Just as we tipped over into full tourist mode, the drive out of Panajachel re-aligned out priorities. Just outside of town, we crossed the damage of Huracán Stan, which hit Guatemala in 2005. It was shocking, since no mention of Huracán Stan was made during the previous days of the trip in any shape or form. Somehow, in all our driving around the highlands, mountains and towns, one deep river valley around Lake Atitlán showed the effects of a massive hurricane, just one short year prior. The road along and out of the river valley was a ruin, and the Panajachel boat launch was missing entirely, leaving the shore and the town disconnected by a 30’ cliff. The most poignant damage was along the river that joins the lake at Panajachel, where we saw a badly situated expat home destroyed by the massive flash-flooding along the river. The home used to be connected to the main road and hillside, but Stan left it a mangled island, isolated about forty feet from the ruined road. On the walls of the ruined homestead, the bitter residents wrote, “Island in paradise. Thank you STAN. Están listos oooo?”.
Despite the sudden shock of extreme hurricane damage, the drive out of Panajachel was amazing. The mountains were terrifyingly steep along the Lake, but the lake itself was beautiful. Hours later, we returned to the resort amid another heavenly deluge, which lasted into the evening. Long day. We played more “Lost Vikings”, then went to bed.
Day Seven had a big cloud hanging over it—we hand to leave the next day. Adam’s flight was at 7 a.m., Byron’s and my flight was at noon, and Mom and Dad had the awful task of trying to decide where to spend the next six days of their extended vacation: Tikal and the most famous set of Aztec ruins, or Copán and the second most famous set of Aztec/Mayan ruins5. I know, tough choice.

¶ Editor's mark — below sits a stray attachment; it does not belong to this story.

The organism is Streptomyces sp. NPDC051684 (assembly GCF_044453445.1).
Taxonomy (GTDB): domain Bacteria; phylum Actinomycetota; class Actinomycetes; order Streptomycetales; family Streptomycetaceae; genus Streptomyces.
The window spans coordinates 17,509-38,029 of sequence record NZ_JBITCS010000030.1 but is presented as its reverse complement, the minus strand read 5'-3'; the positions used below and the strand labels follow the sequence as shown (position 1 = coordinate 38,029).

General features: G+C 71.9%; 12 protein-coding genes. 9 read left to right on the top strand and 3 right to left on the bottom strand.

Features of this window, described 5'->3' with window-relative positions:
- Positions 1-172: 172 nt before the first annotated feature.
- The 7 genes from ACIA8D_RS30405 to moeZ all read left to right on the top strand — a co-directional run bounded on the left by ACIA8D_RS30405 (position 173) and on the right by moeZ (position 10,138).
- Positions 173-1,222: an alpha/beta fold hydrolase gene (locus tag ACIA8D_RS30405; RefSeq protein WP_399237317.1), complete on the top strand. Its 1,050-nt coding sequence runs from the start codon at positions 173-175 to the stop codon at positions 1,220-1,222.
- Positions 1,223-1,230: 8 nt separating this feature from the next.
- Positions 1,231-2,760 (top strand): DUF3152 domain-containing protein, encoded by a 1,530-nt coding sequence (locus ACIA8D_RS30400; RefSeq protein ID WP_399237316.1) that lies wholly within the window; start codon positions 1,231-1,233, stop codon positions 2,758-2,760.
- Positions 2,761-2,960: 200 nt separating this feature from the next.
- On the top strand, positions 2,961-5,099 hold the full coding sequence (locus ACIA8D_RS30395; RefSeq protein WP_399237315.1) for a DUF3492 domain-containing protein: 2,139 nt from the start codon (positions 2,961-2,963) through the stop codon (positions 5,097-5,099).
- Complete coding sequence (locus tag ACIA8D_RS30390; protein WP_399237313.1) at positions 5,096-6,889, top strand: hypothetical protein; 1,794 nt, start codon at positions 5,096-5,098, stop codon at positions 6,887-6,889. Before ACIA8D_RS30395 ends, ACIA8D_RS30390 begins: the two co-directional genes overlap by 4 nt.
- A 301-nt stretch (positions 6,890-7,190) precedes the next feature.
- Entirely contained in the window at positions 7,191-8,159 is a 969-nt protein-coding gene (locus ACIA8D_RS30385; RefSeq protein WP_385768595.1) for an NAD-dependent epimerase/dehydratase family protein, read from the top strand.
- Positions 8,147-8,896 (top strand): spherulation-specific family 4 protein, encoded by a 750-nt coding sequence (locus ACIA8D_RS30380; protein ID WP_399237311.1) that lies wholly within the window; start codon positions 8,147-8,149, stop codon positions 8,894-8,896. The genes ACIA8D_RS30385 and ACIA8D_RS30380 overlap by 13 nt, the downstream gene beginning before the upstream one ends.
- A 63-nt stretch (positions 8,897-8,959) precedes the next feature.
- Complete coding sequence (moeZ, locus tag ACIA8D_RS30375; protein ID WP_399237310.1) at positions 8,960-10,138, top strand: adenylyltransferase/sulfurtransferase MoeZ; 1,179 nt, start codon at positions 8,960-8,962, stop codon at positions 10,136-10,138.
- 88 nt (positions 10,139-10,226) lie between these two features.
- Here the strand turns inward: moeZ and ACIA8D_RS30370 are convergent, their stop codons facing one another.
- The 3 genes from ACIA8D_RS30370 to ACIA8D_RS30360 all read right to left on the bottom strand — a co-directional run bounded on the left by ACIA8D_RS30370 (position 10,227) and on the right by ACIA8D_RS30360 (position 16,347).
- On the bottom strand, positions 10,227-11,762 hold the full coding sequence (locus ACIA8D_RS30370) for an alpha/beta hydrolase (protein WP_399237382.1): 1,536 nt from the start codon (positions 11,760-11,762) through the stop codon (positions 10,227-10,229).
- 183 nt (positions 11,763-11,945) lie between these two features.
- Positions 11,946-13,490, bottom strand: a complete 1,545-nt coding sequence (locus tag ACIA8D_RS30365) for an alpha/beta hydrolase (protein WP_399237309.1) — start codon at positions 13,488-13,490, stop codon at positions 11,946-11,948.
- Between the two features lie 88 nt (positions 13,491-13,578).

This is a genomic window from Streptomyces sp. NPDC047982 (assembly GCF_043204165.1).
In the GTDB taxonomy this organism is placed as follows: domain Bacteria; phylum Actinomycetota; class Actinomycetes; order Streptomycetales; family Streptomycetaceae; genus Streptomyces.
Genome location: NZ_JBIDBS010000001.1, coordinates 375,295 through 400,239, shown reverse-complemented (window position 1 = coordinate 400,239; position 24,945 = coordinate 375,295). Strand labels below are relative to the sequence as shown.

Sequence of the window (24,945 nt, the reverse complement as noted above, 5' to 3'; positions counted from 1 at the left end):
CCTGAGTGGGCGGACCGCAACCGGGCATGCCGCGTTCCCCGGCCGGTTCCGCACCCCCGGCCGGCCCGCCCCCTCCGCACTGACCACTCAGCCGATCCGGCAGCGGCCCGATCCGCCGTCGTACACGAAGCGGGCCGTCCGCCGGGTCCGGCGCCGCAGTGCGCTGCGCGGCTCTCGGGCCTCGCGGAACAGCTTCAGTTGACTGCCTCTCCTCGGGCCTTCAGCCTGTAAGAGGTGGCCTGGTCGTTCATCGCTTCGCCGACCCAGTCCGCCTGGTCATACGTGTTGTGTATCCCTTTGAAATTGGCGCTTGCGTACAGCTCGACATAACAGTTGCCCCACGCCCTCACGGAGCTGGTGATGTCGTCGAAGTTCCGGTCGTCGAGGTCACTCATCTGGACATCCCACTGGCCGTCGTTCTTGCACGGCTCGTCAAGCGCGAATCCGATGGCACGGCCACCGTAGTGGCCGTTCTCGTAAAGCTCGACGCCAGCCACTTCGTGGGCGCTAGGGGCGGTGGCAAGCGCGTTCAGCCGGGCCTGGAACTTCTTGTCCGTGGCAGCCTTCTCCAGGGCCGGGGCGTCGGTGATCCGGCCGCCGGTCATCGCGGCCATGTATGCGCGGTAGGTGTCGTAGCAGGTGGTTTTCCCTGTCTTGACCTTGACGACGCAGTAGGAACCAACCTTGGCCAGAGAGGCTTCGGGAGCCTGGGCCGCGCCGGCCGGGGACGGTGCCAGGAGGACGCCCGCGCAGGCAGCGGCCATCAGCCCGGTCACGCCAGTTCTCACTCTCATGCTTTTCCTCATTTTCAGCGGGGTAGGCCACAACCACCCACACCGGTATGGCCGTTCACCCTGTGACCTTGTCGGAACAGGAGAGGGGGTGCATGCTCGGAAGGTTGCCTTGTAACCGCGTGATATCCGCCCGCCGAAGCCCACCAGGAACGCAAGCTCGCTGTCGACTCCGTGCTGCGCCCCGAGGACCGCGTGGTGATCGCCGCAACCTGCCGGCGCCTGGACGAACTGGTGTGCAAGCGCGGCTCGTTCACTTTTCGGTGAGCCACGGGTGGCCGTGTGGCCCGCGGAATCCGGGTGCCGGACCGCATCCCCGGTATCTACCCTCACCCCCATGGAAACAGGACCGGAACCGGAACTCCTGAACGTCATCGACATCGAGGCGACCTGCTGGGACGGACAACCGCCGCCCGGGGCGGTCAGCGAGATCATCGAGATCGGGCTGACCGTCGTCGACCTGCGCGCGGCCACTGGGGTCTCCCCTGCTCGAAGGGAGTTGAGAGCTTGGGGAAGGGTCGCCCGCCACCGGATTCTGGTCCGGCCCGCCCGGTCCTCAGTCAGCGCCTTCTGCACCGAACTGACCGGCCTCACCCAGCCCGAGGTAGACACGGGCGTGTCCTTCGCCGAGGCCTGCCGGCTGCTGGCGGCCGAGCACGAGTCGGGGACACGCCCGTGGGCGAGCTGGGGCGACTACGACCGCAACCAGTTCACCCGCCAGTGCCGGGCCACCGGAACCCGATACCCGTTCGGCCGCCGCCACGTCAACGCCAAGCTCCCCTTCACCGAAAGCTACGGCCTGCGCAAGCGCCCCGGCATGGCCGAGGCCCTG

We spent the morning by the pool until three o’clock, when we loaded up in our sturdy turismo van for the trip to Guatemala City. The trip was quiet and morose, until the last highway mountain pass before the city. Some nasty accident shut down the highway. We thought we’d be stuck in the inside lane for hours, but an enterprising camioneta unloaded its passengers to push the highway dividers out of the way6 so traffic could turn around. All my orderly, line-waiting American manners were (silently) protesting, as all three lanes, including us, cut through the open barrier and went back down the pass. Along the way, we saw the interesting sight of the uphill outside lane turned around against traffic in its own lane, with a group of drivers forcing their way back down lane, shoulder and the closest on-ramp.
Our erstwhile driver, Hector, knew a shortcut over the pass, which was in fact the old 1.5-lane road over the top of the mountain. But so did a majority of local drivers, as well as the ambulances trying to go to or from the massive accident. That detour was interesting, to say the least. The accident back-up triggered gridlock in Guatemala City, too, so the city driving to our hotel was equally entertaining. But in the end, we arrived, only 40 minutes behind our estimated time of arrival.
Adam vanished from our airport hotel at some early hour of the morning, for his trip home. Byron, Mom, Dad and I met for breakfast. During breakfast, we encountered the last interesting fact of the trip—the Guatemalan orphan baby trade. No less than 15 lilly-white American couples (some with white children in tow) were breakfasting with their brand-new Guatemalan babies. We learned some about the local trade, but not enough for me to comment accurately about what we saw. But one final, telling detail played out in the shuttle to the airport—a paisley- and fur-covered American mom allowed her 7- or 8-year-old daughter, Madison, hold her new, adopted baby brother David Francis, a anonymous Guatemalan newborn swaddled in a cashmere blanket. David Francis Something, formerly of Guatemala, now of New York City’s posher areas. Go figure.
All in all, a surreal, cloudy, dream-like vacation in Guatemala.
4 We saw just such a camioneta passing maneuver, though thankfully no crash; all the laws of physics seemed flaunted and it took a good part of the afternoon to reconcile my perceptual trust in the rules governing moving objects.
5 Tim & Jackie chose to visit Tikal, since it could be packaged as a mini-trip. Tikal is up near the Yucatán peninsula, close to Mexico. It was about 24 hours driving from our beach resort, so we couldn’t add it to the week’s adventures.
6 I shudder to think of the surprise awaiting those first few cars that pass the accident to head down the pass. In the middle of the inside lane, they’d find three large concrete barriers. I still find myself wondering if the police swept the highway first, before opening it up to traffic.